Researchers have disclosed a new technique that could be used to circumvent existing hardware mitigations in modern processors from Intel and Arm, and stage speculative execution attacks such as Spectre to leak sensitive information from host memory.
Attacks like Spectre are designed to break the isolation between different applications by taking advantage of an optimization technique called speculative execution in CPU hardware implementations to trick programs into accessing arbitrary locations in memory and thus leak their secrets.
While chipmakers have incorporated both software and hardware defenses, including Retpoline as well as safeguards like Enhanced Indirect Branch Restricted Speculation (eIBRS) and Arm CSV2, the latest method demonstrated by VUSec researchers aim to get around all these protections.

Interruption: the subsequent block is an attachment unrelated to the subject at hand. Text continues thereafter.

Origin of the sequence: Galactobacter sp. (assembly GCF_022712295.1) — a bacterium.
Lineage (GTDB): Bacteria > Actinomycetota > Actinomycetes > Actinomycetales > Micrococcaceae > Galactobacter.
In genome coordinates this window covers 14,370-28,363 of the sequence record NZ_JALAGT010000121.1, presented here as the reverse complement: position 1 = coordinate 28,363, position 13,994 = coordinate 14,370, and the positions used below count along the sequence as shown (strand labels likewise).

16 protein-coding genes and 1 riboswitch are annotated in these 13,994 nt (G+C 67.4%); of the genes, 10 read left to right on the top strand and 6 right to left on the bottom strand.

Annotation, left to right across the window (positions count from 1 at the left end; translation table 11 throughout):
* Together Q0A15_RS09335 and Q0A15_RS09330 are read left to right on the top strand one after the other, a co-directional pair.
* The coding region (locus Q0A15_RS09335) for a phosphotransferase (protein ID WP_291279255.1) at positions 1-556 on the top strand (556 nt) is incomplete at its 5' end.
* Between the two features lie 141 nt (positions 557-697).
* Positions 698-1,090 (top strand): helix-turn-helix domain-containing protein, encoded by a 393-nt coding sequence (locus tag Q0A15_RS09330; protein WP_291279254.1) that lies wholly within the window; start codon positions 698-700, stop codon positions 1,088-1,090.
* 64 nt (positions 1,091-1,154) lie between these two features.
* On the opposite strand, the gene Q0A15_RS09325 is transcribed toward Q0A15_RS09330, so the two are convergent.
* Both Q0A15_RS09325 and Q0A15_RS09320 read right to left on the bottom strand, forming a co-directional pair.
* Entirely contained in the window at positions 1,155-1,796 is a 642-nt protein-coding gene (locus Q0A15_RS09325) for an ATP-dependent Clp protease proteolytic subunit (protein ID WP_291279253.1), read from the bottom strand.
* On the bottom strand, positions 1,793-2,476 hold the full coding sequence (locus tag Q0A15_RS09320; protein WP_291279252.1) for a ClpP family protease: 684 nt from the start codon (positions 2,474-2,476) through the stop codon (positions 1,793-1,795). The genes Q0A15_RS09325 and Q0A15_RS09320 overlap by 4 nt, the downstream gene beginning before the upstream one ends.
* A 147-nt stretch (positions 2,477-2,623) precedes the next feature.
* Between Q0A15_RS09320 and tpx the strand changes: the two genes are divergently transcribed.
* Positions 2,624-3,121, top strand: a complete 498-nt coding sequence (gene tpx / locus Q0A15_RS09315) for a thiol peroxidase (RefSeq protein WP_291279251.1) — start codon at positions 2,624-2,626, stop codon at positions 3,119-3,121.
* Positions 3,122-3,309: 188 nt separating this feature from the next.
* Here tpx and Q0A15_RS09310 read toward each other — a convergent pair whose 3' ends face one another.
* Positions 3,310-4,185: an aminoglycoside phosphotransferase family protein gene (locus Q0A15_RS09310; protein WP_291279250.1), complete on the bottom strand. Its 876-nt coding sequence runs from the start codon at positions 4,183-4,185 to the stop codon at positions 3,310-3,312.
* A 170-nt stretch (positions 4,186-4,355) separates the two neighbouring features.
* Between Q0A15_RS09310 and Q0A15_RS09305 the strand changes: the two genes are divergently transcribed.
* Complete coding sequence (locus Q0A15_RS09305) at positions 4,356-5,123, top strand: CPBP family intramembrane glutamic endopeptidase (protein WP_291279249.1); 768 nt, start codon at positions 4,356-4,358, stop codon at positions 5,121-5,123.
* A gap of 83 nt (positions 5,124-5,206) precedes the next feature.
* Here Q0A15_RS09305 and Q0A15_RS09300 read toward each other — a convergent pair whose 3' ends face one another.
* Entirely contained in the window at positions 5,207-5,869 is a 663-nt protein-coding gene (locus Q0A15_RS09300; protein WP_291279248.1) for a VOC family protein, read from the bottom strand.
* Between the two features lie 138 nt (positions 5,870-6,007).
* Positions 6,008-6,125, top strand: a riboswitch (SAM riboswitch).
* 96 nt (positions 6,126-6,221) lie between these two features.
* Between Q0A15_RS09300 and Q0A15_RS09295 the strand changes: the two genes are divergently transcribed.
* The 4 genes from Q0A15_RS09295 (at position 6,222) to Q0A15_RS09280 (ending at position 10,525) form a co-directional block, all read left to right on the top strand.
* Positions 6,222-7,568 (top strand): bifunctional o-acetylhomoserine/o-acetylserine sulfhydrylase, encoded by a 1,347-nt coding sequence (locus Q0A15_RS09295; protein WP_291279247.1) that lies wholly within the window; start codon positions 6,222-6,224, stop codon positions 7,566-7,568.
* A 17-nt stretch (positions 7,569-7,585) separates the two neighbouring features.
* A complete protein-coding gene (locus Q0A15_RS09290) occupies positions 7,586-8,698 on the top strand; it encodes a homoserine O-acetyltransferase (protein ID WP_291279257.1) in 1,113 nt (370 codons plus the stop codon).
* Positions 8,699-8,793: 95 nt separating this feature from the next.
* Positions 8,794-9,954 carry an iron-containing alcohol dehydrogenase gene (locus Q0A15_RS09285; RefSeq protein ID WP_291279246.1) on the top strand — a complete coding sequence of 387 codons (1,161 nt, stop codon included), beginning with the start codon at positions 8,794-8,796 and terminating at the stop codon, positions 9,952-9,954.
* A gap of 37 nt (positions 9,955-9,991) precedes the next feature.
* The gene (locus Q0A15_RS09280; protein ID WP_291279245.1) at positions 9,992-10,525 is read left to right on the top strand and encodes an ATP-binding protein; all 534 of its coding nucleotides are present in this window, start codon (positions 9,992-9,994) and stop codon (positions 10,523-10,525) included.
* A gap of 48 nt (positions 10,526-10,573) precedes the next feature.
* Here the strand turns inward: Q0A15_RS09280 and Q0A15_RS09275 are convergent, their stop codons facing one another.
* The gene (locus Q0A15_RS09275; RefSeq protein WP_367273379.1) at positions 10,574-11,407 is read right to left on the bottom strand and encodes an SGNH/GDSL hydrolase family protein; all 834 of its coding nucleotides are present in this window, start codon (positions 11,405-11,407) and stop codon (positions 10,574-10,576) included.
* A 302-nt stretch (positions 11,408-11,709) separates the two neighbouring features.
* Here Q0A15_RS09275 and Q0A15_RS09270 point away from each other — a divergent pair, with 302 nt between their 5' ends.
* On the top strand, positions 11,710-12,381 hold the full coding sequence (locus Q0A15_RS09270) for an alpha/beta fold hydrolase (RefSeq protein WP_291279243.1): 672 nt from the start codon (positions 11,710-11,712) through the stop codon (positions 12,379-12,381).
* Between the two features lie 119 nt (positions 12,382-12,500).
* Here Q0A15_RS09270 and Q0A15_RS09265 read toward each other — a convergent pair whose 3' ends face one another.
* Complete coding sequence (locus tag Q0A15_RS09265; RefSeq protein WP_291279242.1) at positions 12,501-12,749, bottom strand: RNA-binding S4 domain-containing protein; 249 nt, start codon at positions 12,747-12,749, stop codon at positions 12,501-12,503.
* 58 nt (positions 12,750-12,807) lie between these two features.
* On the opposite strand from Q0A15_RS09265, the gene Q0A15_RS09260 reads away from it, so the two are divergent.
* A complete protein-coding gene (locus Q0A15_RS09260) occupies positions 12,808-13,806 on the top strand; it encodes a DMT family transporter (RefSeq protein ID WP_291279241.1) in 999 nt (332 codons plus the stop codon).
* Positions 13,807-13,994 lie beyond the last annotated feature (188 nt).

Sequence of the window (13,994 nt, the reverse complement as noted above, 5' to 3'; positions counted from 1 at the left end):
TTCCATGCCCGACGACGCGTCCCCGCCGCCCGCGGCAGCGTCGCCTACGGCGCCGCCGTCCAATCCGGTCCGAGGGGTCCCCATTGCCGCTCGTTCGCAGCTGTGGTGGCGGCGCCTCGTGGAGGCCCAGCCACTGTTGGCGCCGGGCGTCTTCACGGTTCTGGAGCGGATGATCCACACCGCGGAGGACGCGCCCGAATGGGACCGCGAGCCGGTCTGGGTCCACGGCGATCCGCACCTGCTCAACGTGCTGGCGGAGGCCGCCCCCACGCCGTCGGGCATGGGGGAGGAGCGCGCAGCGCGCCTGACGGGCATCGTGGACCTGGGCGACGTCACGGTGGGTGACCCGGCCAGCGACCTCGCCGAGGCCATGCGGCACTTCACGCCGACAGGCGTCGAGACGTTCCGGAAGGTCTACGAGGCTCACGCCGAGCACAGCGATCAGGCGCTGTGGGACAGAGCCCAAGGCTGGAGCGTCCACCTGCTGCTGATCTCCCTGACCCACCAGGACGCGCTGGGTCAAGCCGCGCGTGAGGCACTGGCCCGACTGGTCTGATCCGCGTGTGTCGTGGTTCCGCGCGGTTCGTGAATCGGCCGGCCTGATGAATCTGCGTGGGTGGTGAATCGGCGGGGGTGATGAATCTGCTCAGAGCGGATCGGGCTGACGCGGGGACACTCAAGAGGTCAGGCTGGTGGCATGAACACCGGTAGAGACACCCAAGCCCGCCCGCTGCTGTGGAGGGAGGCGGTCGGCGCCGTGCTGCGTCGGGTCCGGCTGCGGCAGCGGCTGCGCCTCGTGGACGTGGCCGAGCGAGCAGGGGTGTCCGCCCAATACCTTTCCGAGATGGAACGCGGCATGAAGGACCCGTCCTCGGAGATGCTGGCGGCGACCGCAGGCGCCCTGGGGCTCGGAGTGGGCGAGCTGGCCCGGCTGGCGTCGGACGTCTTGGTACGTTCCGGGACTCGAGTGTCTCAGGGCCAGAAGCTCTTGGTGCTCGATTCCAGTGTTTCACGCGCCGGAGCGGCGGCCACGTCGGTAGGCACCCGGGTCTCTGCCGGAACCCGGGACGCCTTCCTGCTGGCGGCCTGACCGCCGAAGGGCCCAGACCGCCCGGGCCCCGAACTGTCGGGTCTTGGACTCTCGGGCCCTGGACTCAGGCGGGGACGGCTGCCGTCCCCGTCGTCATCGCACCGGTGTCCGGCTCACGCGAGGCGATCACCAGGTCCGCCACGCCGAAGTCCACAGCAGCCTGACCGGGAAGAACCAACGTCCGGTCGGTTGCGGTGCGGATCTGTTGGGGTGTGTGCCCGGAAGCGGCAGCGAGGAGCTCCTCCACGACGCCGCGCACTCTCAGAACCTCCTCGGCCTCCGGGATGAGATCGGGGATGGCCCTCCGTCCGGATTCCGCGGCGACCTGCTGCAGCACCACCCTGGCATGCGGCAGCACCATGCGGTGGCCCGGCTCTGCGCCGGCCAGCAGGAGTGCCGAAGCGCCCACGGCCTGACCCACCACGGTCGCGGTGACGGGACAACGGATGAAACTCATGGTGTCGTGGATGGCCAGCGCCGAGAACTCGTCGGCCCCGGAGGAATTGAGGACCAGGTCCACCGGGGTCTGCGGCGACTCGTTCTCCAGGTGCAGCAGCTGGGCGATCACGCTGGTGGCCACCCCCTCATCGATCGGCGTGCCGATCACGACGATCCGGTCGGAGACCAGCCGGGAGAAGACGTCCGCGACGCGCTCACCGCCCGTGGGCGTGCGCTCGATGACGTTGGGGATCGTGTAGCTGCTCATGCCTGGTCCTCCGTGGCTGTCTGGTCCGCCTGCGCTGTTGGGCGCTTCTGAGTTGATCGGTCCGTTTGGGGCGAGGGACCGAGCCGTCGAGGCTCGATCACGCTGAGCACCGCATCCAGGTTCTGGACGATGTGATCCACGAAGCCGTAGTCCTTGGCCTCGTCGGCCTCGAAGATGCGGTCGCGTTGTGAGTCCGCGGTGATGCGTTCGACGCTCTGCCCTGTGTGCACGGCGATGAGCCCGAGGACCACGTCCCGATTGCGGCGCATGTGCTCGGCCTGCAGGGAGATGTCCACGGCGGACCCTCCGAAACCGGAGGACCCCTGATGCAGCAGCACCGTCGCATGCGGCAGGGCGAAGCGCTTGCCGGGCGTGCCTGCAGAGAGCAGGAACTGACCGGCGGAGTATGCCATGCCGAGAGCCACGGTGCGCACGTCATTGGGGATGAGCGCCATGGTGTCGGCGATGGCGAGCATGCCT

Called Branch History Injection (BHI or Spectre-BHB), it’s a new variant of Spectre-V2 attacks (tracked as CVE-2017-5715) that bypasses both eIBRS and CSV2, with the researchers describing it as a “neat end-to-end exploit” leaking arbitrary kernel memory on modern Intel CPUs.
“The hardware mitigations do prevent the unprivileged attacker from injecting predictor entries for the kernel,” the researchers explained.
“However, the predictor relies on a global history to select the target entries to speculatively execute. And the attacker can poison this history from userland to force the kernel to mispredict to more ‘interesting’ kernel targets (i.e., gadgets) that leak data,” the Systems and Network Security Group at Vrije Universiteit Amsterdam added. Read more:https://bit.ly/3CGcQeL